As Noseoil suggested, stick with one film and one developer for a long period with one caveat. I would work with 2 films like a 100 and 400 speed combo. That way you can take advantage of any light available for shooting.
The more film you shoot of one emulsion and use the same developer, the more of a baseline you establish for trying other film, paper chemistry down the road.
The same applies to paper. Pick one paper or two (one neutral, one warmtone) and ring out the possibilities before trying new papers.
"Fundamentally I think we need to rediscover a non-ironic world"
On the other hand, if you derive pleasure from testing films, do it. Follow your passion. Life is much too short to do otherwise.
I buy whatever film developer is cheapest and go with that. For some reason I always use ilford film for B&W even though it is a couple of cents more expensive per shot than Kodak.
Originally Posted by thefizz
I do keep the zone system in mind when taking photos and never use AUTO exposure except for 35mm photography. For MF I always use a light meter.
Do I get perfect negs? Maybe 6/10 are good enought to print on grade 2, the rest print from grade 00 to grade grade 5.
Do I care? No. To me the art is the image not the dev nor print process. Sure I can push/pull a neg to make it easier to print, but that creates a different image.
Do I think you worry to much? Yes, I think you are wasting time in the dark that is better spent taking photos
More good advise, thanks everyone.
I have recently done some film testing with Delta 100 using Les McLean's method. This was something I had been meaning to do for several months, especially after I started to use a Pentax Digital Spotmeter to achieve more accurate exposures.
Basic film tests and the spotmeter have definitely improved my photography from a reliability standpoint, and forced me to think more about how the final print is achieved. However, I do not plan to do massive amounts of testing, now having settled on Delta 100, and Ilfotec HC as a film/dev combination that works for me.
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Theres nothing wrong with testing.. As previously stated, it is merely a means to an end. Musicians do it when they're not performing. They're practicing their tempo or tuning their instrument. I don't know what painterrs do, but I'm sure they're perfecting their craft as well. Perfecting their color pallettes and stroke techniques?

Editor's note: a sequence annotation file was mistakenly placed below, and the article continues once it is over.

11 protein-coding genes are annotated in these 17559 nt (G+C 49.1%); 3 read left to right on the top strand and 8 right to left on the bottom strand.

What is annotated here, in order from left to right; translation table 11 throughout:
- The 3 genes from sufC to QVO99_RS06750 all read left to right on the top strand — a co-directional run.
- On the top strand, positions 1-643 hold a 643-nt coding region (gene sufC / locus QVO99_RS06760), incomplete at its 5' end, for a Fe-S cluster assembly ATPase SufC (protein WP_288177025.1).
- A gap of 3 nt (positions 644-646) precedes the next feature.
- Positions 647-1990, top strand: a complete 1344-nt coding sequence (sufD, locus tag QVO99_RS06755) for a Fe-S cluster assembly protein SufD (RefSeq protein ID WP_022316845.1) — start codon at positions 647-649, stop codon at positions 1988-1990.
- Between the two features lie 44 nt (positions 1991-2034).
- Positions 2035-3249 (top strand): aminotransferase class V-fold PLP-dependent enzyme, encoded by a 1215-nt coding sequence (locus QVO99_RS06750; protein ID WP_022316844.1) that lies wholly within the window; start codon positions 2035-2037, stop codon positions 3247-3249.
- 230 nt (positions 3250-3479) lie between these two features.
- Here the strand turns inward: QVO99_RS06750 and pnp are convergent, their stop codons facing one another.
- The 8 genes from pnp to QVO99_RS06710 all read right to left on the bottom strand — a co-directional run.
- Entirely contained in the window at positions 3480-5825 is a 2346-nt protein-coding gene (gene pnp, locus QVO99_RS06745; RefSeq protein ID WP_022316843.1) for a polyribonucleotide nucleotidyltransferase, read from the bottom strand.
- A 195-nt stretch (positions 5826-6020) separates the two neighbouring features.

You can't expect a masterpiece unless your image contains all the intricacies of a great image. The subtle difference between a good image and a grand image is all very subtle! Photography consists of mechanical parts working together to create an image. Where you point your camera and compose your image is entirely a different issue. If we dismiss the mechanical aspects of photography, then we might as well be shooting with a point and shoot camera.
The best quote I've read in a while was through zonesystem.com:
"Sometimes, photography makes perfect sense. Little-by-little the relationships within the media will assemble themselves into a cohesive whole. This will happen faster if you can figure out when to let go of concepts you think you know in favor of concepts which I think I know . Such an understanding is difficult to come by and all of us love to believe a thing until it is proved wrong beyond a shadow of a doubt."
But then again, too much testing and no shooting is also damaging. Minor White couldn't have said it better: "A technical photographer is like a butcher who spends most of his time sharpening his knives, but never gets to cut with them."
I strongly feel that the photographer has to balance both technicality and creativity evenly. But dismissing one for the other is pure stupidity.
Last edited by djklmnop; 02-09-2005 at 06:20 PM. Click to view previous post history.
Money is not the problem. The problem is, I don't have any.